Sexual abuse or assault can happen to anyone, regardless of gender, age, race, or socioeconomic status. When the victim is a child, however, it can be especially difficult to know how to respond. As more and more children report being sexually abused or assaulted in grade school and high school, it’s vital that parents take steps to protect their children and respond to incidences of school sexual violence.
First Responders: Taking Immediate Action
If you learn your child has been assaulted or abused contemporaneously with the occurrence, attempt to preserve as much evidence as possible. Do not wash, comb, or clean any part of your child’s body, and do not change his or her clothes. Pack a change of clothing and take your child to the nearest hospital emergency room. The clothing will be collected and your child will be examined and treated for any injuries; testing will be done, if appropriate, for pregnancy or sexually transmitted infections (STIs). Evidence collecting procedures will be conducted, such as swabs, external and internal examinations, and other sample collection as appropriate.
The hospital staff can connect you with your local police, to report the occurrence, and a rape/sexual assault crisis center. A crisis center has professionals and experienced volunteers who will help support you while you are in the hospital, take appropriate steps to report the assault, and find counseling and support groups for you and your child.
If you learn your child has been sexually abused or assaulted a substantial amount of time after the occurrence, contact the Louisiana Department of Children and Family Services (DCFS) by calling 1-855-4LA-KIDS (1-855-452-5437), toll-free, 24 hours a day, 365 days a year, or filling out a reporting form online. DCFS can help guide you to the appropriate resources to report and investigate the abuse or assault and make contact with the correct law enforcement agencies.
Supporting Your Child: Finding Resources for Healing
A criminal investigation can be invasive and emotionally upsetting for your child and your family. Answering questions about the abuse or assault and participating in prosecution or litigation against the perpetrators can be psychologically brutal. Investigate resources like RAINN (Rape, Abuse & Incest National Network), the nation’s largest anti-sexual violence organization, and Stop Sexual Assault in Schools, a national organization specifically created to address sexual harassment/assault of students in grades K-12. These organizations can help you connect with professional counselors and therapists, fellow survivors of abuse and parents of child victims, and other resources to help you and your child recover and move forward.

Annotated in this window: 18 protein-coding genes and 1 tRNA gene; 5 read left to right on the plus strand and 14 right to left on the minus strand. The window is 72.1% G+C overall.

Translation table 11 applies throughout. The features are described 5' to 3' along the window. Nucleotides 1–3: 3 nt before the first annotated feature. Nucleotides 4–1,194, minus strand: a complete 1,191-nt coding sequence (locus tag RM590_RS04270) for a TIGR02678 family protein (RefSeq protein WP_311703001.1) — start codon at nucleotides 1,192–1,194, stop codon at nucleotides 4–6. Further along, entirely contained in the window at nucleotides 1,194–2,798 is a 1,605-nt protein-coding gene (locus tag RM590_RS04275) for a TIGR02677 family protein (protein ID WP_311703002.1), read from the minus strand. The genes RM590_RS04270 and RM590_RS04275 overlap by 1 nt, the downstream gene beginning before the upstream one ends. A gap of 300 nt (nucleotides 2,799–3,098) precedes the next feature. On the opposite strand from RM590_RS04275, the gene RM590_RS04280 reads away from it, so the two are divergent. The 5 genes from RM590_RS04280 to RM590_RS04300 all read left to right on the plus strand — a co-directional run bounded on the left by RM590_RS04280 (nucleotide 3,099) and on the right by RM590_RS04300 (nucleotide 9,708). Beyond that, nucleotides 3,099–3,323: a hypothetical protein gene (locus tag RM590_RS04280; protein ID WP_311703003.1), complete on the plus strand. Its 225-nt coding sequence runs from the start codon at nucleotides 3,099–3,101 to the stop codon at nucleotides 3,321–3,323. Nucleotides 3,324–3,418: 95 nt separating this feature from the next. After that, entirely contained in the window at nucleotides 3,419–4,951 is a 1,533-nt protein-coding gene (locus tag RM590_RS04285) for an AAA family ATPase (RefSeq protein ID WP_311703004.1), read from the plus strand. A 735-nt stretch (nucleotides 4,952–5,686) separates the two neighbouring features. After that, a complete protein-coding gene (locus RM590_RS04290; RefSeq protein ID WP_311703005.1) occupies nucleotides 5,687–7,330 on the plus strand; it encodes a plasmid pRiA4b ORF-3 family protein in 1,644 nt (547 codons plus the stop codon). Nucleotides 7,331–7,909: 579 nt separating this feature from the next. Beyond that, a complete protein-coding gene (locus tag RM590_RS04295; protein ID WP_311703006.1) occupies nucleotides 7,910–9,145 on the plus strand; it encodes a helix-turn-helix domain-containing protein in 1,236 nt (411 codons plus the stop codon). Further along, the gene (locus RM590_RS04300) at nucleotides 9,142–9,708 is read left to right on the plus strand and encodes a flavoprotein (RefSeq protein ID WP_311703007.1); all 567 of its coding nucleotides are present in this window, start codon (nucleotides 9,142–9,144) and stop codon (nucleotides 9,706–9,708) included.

Could Your Child’s School Be Liable?
After you have reported the occurrence(s) to the police, you may wish to notify your school district or your school directly—especially if you believe your child or others are in continuing danger. If behavior or threats had been previously reported to the school and escalated or continued, resulting in the sexual assault to your child, you may be able to hold your child’s school liable under federal law.
The anti-discrimination law known as Title IX not only prevents discrimination against students on the basis of their genders but also requires K-12 schools and colleges to take steps to protect students from sexual harassment and sexual violence. Under this law, schools must actively take steps to prevent sexual violence, promptly and thoroughly investigate reports of sexual misconduct, and make appropriate efforts to remedy the damage done by sexual violence when it occurs. Reporting what happened to your child to the appropriate law enforcement agencies and the agencies that oversee the school (your local public school district or the Louisiana Board of Elementary and Secondary Education for private schools) will help ensure that such an investigation is carried out.
There may be other options that allow you to hold your child’s school liable under state or federal laws. Parish schools run by church organizations with knowledge of predatory clergy and officials have been increasingly subject to successful civil suits. Even if a claim is unsuccessful, litigation may effectuate change in the way sexual harassment and abuse claims are handled by the school administration and encourage implementation of anti-harassment measures. This can help make schools safer for all children and prevent future abuse.